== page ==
I rarely like to redo a major trail. But a section of trail around Falls Lake Recreation Area has been added on since I finished the Mountains-to-Sea Trail last year. So Saturday, Kate Dixon, ED of Friends of the MST, and I walked from Penny Bend Nature Preserve on Old Oxford Rd. to E. Geer St. in Durham – 11 miles and 500 feet of ascent.
We enter the woods after crossing the Eno River on a small, but busy bridge. The woods are filled with ferns and lots of hardwood trees including oaks and sweet gum. The trail is fresh and so new that orange flags are still on the ground. The trail crosses several small, forgotten roads.
The highlight is finding a stash of moonshining paraphernalia at a road crossing. Several large metal barrels and glass mason jars lie helter skelter close to a dirt road. People may have stayed there overnight. There’s a rusty, open can of canned beef stew. People may have used this site for dumping because an old metal bed frame lies on its side.
But where was the water source? To make moonshine whisky, you’d need clear, flowing water. Before the Army Corps of Engineers dammed the Neuse River to create Falls Lake Recreation Area, small streams may have run a lot more freely.
Though the trail gets close to the river, we can’t get a good view but have to see it through trees. A great blue heron rises out of the water and flies in circle high above us, as if to say “I own this place”. The water is still, muddy and full of swamp grass. In the flood plain, several islands of stunted trees have formed. It feels like we’re at the beginning of Falls Lake proper. A great egret sits at the edge of the water.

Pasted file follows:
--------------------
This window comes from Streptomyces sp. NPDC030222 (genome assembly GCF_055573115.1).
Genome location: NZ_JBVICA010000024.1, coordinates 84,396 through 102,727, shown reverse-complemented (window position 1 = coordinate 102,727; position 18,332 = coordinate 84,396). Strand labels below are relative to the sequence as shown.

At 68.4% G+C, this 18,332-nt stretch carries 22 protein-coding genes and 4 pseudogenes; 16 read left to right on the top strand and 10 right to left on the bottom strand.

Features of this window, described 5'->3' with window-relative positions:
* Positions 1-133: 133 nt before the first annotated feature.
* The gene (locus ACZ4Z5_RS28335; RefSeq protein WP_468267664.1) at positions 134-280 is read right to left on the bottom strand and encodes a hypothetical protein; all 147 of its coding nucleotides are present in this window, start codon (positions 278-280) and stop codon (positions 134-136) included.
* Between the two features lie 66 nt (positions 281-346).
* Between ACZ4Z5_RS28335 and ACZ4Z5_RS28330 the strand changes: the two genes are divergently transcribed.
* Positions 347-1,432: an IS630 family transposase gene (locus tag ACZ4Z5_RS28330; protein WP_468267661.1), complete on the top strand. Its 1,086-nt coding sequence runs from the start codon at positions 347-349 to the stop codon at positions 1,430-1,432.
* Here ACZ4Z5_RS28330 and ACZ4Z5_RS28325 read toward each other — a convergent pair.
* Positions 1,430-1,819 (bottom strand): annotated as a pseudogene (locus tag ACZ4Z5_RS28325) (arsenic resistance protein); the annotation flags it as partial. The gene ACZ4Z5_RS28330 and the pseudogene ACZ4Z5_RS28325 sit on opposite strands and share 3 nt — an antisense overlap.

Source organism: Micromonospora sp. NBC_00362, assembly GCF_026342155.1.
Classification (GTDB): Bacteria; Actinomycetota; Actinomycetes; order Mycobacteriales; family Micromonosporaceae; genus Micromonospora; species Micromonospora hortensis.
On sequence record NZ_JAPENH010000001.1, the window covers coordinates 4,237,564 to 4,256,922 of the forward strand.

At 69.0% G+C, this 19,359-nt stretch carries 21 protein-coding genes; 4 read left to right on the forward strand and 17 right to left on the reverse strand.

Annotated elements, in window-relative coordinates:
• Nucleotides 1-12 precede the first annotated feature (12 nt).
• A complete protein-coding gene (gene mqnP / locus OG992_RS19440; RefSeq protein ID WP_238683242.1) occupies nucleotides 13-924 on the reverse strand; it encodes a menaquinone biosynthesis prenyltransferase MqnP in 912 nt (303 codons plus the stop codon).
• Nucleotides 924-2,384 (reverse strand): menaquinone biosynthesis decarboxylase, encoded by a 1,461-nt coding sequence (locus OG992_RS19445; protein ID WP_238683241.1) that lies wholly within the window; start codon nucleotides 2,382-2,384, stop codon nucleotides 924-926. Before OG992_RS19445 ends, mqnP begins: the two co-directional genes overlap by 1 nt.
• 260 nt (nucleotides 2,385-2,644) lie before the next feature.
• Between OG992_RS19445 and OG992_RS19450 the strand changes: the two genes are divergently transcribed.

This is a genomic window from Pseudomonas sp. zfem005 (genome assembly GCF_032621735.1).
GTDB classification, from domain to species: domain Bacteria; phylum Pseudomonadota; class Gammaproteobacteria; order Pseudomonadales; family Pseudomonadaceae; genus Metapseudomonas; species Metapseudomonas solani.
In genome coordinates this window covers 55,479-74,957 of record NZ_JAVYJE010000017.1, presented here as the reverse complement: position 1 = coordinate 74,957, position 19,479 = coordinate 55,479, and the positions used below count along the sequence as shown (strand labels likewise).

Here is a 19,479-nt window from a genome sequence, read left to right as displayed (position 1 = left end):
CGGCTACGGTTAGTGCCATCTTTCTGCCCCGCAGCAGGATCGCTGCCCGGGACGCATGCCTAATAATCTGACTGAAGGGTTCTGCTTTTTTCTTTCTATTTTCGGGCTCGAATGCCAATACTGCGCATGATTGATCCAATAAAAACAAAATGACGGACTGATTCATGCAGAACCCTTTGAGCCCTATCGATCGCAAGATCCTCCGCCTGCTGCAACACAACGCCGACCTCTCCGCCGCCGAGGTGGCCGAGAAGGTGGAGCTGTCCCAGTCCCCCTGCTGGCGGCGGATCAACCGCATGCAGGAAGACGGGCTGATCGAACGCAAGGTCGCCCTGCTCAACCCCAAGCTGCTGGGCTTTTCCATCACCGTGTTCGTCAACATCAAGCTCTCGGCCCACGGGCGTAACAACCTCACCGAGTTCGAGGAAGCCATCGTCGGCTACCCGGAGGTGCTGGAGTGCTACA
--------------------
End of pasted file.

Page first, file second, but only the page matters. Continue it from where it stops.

Several railroads cross the trail. The first one is obviously abandoned since it looks like a nursery log, full of plants. See Kate in the railroad tracks.
The Norfolk Southern line has a spur which ends at a finger of the lake. These tracks are clean and look like they’re in working order. But where would they go? Are they a remnant of logging days? I have to keep remembering – 1980s, 1980s. We’re not in the Smokies.
We cross a cleared area where power lines with double posts stand like guards. See the picture above.
Some literature explains that “power line easements create an ‘edge effect’ that attracts animals”. Two large osprey nests sit on top of the structure. An osprey circles his territory, crying out that we should get out and we do.
We reach a confusing intersection of trails. Several trails dart from here and we take them all, but we can’t find white circles on any of them. Reluctantly, we go to the parking area at the intersection of Tom Clark Rd. and Redwood Dr.
Art Kelly’s map, which has been excellent so far, shows a tiny, tiny bit of road walking. It turns out that the road sign has been turned around, adding to our problem. Kate goes one way and I go another. Finally, after walking a couple of hundred feet on Redwood Rd., we find the trail back into the woods. Another 1.4 miles and we’re back on E. Geer St. where Kate left her car this morning.
The old route used to take hikers through the working part of Durham. Last year, I passed by a firefighter academy complete with a burned brick building which they use for practice, the transfer and recycling station and the Durham County Animal Shelter and walked through public housing. I enjoyed seeing the city infrastructure but of course the trail goes into the woods any time there’s an opportunity.
This is my third time at the end of E. Geer St. by the airport. Have I not progressed in life?